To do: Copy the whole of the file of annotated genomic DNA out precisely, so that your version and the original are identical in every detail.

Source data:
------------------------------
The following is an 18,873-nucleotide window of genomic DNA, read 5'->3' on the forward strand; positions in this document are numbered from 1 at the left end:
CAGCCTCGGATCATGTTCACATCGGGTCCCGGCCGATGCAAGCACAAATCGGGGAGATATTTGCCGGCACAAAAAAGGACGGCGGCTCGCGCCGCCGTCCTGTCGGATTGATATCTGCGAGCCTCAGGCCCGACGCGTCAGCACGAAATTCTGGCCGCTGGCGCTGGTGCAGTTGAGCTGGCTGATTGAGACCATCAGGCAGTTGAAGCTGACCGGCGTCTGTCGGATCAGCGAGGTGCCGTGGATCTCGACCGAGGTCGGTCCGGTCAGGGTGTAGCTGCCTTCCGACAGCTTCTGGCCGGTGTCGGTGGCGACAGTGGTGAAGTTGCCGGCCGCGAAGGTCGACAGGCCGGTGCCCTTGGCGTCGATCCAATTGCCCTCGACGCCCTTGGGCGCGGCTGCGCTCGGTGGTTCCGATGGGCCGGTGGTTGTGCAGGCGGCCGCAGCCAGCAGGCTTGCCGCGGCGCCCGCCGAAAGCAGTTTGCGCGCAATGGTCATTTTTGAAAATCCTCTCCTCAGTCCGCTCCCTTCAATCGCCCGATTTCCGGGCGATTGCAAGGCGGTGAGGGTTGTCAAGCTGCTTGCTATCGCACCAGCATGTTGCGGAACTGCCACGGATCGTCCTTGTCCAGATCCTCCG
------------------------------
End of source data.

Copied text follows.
The following is an 18,873-nucleotide window of genomic DNA, read 5'->3' on the forward strand; positions in this document are numbered from 1 at the left end:
CAGCCTCGGATCATGTTCACATCGGGTCCCGGCCGATGCAAGCACAAATCGGGGAGATATTTGCCGGCACAAAAAAGGACGGCGGCTCGCGCCGCCGTCCTGTCGGATTGATATCTGCGAGCCTCAGGCCCGACGCGTCAGCACGAAATTCTGGCCGCTGGCGCTGGTGCAGTTGAGCTGGCTGATTGAGACCATCAGGCAGTTGAAGCTGACCGGCGTCTGTCGGATCAGCGAGGTGCCGTGGATCTCGACCGAGGTCGGTCCGGTCAGGGTGTAGCTGCCTTCCGACAGCTTCTGGCCGGTGTCGGTGGCGACAGTGGTGAAGTTGCCGGCCGCGAAGGTCGACAGGCCGGTGCCCTTGGCGTCGATCCAATTGCCCTCGACGCCCTTGGGCGCGGCTGCGCTCGGTGGTTCCGATGGGCCGGTGGTTGTGCAGGCGGCCGCAGCCAGCAGGCTTGCCGCGGCGCCCGCCGAAAGCAGTTTGCGCGCAATGGTCATTTTTGAAAATCCTCTCCTCAGTCCGCTCCCTTCAATCGCCCGATTTCCGGGCGATTGCAAGGCGGTGAGGGTTGTCAAGCTGCTTGCTATCGCACCAGCATGTTGCGGAACTGCCACGGATCGTCCTTGTCCAGATCCTCCG